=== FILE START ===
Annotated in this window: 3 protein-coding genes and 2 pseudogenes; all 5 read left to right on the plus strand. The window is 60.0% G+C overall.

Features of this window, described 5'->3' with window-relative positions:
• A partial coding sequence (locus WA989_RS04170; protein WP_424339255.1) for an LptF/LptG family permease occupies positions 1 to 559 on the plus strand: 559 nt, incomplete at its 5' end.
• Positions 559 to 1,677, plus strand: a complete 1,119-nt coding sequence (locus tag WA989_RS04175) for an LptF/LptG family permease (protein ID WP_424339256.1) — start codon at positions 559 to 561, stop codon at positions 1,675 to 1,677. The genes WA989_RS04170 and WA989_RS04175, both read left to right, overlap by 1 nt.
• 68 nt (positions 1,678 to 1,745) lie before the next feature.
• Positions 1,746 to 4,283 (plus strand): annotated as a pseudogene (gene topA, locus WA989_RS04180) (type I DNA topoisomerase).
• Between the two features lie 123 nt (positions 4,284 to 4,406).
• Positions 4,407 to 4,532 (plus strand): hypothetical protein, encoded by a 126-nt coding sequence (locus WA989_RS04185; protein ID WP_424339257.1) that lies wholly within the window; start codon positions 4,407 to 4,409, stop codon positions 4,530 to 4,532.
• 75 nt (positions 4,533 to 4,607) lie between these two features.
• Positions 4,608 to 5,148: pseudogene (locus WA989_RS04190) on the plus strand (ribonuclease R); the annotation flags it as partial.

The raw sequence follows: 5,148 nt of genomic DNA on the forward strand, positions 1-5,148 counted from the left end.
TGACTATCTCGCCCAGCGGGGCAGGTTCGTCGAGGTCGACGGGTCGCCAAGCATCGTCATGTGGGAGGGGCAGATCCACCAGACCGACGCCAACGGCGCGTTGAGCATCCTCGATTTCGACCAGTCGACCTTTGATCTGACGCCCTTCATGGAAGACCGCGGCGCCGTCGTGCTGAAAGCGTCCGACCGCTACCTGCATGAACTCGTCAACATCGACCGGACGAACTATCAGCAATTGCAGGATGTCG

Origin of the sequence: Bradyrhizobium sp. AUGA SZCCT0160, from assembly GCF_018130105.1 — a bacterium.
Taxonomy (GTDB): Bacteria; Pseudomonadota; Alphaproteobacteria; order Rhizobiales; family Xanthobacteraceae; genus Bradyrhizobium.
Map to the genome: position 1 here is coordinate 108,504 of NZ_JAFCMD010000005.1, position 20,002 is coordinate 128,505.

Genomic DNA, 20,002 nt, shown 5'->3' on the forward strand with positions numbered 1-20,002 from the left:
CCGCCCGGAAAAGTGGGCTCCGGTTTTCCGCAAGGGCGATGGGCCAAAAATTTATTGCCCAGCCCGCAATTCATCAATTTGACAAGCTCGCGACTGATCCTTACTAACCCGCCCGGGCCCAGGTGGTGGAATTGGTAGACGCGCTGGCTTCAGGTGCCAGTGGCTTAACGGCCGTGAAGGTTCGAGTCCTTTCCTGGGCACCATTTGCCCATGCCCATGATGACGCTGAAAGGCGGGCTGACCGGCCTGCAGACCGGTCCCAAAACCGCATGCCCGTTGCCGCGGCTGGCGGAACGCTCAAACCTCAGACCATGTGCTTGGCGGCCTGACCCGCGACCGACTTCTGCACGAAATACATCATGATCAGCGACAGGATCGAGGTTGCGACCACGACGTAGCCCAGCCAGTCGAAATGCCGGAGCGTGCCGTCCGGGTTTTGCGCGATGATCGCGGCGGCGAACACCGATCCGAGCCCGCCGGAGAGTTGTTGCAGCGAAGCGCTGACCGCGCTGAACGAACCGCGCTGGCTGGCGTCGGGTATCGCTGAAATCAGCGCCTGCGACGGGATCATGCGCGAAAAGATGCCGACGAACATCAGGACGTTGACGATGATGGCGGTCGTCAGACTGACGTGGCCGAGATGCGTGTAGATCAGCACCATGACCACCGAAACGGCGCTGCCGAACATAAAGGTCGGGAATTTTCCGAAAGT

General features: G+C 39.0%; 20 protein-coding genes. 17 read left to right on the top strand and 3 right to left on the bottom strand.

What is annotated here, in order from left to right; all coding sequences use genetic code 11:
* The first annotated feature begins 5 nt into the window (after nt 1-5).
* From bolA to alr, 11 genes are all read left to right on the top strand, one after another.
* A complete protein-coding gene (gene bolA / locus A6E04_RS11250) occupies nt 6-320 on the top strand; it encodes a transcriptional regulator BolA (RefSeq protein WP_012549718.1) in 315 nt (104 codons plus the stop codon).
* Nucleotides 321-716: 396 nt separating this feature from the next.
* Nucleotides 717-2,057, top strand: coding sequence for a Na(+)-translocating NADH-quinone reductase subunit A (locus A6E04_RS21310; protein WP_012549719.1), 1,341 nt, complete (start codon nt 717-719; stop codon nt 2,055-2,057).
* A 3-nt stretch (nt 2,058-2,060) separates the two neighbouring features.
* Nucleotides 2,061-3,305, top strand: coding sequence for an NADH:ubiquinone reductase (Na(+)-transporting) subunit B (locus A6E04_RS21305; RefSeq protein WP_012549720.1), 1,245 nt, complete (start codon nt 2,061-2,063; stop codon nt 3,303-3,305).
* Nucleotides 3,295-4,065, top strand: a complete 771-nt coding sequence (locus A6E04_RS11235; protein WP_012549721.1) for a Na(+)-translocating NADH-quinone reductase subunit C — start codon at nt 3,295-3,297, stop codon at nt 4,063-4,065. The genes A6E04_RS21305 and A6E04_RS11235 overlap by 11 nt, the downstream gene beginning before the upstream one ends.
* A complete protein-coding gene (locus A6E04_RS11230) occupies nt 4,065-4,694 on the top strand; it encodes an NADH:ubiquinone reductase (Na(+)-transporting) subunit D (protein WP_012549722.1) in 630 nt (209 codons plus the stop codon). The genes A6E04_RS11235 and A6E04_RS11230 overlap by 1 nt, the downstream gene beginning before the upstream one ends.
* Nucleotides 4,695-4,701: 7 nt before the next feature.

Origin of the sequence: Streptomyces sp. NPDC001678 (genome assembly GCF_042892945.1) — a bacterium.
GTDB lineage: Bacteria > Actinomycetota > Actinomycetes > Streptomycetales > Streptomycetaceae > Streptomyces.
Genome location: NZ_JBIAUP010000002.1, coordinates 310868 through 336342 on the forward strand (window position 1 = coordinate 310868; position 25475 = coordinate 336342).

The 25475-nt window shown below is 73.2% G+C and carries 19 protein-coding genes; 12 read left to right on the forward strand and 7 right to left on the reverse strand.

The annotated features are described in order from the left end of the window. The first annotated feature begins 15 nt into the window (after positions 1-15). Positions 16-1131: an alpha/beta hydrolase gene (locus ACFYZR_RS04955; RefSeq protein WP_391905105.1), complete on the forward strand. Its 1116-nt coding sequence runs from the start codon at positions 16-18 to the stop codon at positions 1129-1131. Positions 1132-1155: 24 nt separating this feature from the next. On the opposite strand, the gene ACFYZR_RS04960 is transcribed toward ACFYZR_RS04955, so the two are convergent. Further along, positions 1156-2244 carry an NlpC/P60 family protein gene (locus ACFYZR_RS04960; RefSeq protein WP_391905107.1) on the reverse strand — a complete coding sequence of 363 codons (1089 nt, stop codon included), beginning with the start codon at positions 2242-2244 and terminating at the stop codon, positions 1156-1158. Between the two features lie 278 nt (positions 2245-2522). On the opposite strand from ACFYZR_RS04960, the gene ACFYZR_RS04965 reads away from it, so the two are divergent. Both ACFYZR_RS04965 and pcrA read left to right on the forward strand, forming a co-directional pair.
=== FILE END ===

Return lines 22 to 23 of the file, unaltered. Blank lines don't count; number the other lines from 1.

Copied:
* A complete protein-coding gene (gene bolA / locus A6E04_RS11250) occupies nt 6-320 on the top strand; it encodes a transcriptional regulator BolA (RefSeq protein WP_012549718.1) in 315 nt (104 codons plus the stop codon).
* Nucleotides 321-716: 396 nt separating this feature from the next.